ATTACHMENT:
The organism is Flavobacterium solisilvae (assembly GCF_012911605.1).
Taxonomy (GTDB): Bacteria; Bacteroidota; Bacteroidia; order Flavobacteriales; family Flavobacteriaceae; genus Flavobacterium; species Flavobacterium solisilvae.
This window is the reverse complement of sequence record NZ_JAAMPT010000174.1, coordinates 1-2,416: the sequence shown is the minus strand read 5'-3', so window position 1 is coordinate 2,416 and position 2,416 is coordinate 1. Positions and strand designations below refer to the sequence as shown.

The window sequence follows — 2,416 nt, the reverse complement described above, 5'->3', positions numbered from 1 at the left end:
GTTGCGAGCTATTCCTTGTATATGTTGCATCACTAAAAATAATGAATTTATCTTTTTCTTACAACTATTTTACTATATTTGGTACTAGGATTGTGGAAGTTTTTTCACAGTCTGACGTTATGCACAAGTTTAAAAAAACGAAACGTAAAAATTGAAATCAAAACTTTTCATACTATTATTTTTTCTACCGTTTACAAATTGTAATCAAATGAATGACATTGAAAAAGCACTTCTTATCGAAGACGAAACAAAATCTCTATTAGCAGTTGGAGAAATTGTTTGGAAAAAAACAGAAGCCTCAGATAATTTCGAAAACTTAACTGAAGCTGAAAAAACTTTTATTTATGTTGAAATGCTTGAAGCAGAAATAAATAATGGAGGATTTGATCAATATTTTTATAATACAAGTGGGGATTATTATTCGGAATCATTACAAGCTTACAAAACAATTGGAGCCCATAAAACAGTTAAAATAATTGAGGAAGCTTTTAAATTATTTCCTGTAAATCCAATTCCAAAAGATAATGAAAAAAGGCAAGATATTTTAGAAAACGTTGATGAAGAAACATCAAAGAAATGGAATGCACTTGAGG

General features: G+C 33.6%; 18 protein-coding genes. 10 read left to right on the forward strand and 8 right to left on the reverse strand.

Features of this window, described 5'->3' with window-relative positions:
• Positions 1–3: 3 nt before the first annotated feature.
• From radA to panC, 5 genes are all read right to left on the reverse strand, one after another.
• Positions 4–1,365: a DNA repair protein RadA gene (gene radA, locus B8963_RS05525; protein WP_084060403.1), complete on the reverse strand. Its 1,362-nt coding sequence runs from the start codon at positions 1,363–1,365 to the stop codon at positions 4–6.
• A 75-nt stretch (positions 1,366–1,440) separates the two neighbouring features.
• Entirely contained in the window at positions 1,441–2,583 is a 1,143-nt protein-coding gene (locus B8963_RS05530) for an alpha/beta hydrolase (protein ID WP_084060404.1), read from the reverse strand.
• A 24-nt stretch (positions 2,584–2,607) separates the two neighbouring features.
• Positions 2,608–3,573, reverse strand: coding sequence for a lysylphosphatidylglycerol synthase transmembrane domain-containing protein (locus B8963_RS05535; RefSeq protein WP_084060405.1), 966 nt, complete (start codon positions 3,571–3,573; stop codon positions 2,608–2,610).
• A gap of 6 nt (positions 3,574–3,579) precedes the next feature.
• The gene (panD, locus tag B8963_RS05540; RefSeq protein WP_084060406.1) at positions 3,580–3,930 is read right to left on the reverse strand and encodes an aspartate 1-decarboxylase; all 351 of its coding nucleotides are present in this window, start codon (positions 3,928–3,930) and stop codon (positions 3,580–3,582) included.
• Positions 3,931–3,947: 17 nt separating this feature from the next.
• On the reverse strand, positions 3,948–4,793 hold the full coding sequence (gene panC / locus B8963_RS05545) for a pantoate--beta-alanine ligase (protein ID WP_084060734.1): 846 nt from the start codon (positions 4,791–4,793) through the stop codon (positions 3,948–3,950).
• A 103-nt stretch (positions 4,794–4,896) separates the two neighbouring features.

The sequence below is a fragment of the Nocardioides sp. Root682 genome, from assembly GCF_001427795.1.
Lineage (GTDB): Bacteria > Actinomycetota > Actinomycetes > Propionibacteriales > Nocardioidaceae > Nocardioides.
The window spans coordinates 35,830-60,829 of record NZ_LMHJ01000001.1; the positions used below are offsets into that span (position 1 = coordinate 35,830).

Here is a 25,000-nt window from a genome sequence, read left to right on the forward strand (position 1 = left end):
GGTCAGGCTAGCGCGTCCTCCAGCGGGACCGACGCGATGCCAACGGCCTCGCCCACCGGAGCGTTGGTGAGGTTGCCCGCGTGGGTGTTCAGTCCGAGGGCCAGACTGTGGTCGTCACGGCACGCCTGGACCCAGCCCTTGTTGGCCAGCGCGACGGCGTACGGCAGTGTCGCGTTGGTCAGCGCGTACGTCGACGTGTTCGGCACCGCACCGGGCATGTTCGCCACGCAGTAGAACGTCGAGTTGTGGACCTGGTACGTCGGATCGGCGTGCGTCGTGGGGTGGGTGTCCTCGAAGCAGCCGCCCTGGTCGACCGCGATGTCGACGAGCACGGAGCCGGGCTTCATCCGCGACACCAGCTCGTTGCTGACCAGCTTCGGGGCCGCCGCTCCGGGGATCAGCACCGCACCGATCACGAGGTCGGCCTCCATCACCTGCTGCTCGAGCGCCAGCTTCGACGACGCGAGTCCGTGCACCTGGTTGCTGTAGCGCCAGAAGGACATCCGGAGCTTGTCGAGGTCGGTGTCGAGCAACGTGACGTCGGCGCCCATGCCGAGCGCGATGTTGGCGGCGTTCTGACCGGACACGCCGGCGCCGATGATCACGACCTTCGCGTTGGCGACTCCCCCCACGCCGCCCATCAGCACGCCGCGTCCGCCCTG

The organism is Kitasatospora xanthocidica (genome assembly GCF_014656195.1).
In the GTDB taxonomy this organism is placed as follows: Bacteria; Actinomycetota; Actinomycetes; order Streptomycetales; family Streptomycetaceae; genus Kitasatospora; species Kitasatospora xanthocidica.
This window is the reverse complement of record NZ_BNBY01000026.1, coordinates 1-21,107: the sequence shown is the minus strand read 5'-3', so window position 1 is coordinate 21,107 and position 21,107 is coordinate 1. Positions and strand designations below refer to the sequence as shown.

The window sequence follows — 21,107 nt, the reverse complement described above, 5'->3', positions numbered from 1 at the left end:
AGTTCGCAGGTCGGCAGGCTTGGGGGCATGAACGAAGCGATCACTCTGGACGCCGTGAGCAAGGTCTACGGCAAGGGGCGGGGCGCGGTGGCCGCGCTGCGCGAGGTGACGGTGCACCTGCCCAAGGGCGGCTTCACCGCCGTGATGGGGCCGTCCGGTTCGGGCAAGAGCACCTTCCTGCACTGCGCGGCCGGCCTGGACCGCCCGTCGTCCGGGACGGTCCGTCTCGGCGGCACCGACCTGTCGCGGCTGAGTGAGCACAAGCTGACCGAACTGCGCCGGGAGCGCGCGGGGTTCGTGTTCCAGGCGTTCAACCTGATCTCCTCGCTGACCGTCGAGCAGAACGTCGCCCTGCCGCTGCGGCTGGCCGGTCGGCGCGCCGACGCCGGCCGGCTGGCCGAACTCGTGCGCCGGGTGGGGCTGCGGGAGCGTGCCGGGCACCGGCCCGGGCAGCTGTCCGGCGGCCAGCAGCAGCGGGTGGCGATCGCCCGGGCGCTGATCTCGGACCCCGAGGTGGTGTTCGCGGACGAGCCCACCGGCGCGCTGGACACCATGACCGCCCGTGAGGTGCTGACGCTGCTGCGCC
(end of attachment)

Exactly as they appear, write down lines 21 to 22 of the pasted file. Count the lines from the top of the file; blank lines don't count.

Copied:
Lineage (GTDB): Bacteria > Actinomycetota > Actinomycetes > Propionibacteriales > Nocardioidaceae > Nocardioides.
The window spans coordinates 35,830-60,829 of record NZ_LMHJ01000001.1; the positions used below are offsets into that span (position 1 = coordinate 35,830).